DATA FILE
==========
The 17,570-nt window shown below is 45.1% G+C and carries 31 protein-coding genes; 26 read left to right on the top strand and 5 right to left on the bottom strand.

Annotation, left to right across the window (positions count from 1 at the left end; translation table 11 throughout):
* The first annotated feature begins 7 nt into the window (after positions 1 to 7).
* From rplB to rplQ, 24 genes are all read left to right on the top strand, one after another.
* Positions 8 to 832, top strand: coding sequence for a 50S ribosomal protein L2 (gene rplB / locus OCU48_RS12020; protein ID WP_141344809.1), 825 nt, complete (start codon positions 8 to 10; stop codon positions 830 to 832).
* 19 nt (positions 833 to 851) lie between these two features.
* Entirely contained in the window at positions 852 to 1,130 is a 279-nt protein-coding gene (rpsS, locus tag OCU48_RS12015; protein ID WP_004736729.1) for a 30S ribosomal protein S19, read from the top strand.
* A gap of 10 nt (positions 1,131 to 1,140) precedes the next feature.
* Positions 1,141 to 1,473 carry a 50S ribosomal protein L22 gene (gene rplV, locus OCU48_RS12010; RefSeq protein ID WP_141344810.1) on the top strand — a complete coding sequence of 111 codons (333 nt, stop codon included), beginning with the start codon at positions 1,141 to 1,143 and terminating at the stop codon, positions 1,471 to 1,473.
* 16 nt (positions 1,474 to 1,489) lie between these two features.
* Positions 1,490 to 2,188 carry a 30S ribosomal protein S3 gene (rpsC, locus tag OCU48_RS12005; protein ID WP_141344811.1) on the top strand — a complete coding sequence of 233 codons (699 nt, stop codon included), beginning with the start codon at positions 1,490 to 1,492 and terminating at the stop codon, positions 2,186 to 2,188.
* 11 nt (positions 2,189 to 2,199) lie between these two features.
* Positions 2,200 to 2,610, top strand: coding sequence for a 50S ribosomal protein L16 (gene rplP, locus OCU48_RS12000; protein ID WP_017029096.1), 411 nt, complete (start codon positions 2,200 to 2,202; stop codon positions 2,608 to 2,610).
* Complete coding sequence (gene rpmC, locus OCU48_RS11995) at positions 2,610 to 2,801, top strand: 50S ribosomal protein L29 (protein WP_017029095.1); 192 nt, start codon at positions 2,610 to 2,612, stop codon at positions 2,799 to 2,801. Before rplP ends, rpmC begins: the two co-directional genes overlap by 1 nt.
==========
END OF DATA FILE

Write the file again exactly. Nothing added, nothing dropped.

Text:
The 17,570-nt window shown below is 45.1% G+C and carries 31 protein-coding genes; 26 read left to right on the top strand and 5 right to left on the bottom strand.

Annotation, left to right across the window (positions count from 1 at the left end; translation table 11 throughout):
* The first annotated feature begins 7 nt into the window (after positions 1 to 7).
* From rplB to rplQ, 24 genes are all read left to right on the top strand, one after another.
* Positions 8 to 832, top strand: coding sequence for a 50S ribosomal protein L2 (gene rplB / locus OCU48_RS12020; protein ID WP_141344809.1), 825 nt, complete (start codon positions 8 to 10; stop codon positions 830 to 832).
* 19 nt (positions 833 to 851) lie between these two features.
* Entirely contained in the window at positions 852 to 1,130 is a 279-nt protein-coding gene (rpsS, locus tag OCU48_RS12015; protein ID WP_004736729.1) for a 30S ribosomal protein S19, read from the top strand.
* A gap of 10 nt (positions 1,131 to 1,140) precedes the next feature.
* Positions 1,141 to 1,473 carry a 50S ribosomal protein L22 gene (gene rplV, locus OCU48_RS12010; RefSeq protein ID WP_141344810.1) on the top strand — a complete coding sequence of 111 codons (333 nt, stop codon included), beginning with the start codon at positions 1,141 to 1,143 and terminating at the stop codon, positions 1,471 to 1,473.
* 16 nt (positions 1,474 to 1,489) lie between these two features.
* Positions 1,490 to 2,188 carry a 30S ribosomal protein S3 gene (rpsC, locus tag OCU48_RS12005; protein ID WP_141344811.1) on the top strand — a complete coding sequence of 233 codons (699 nt, stop codon included), beginning with the start codon at positions 1,490 to 1,492 and terminating at the stop codon, positions 2,186 to 2,188.
* 11 nt (positions 2,189 to 2,199) lie between these two features.
* Positions 2,200 to 2,610, top strand: coding sequence for a 50S ribosomal protein L16 (gene rplP, locus OCU48_RS12000; protein ID WP_017029096.1), 411 nt, complete (start codon positions 2,200 to 2,202; stop codon positions 2,608 to 2,610).
* Complete coding sequence (gene rpmC, locus OCU48_RS11995) at positions 2,610 to 2,801, top strand: 50S ribosomal protein L29 (protein WP_017029095.1); 192 nt, start codon at positions 2,610 to 2,612, stop codon at positions 2,799 to 2,801. Before rplP ends, rpmC begins: the two co-directional genes overlap by 1 nt.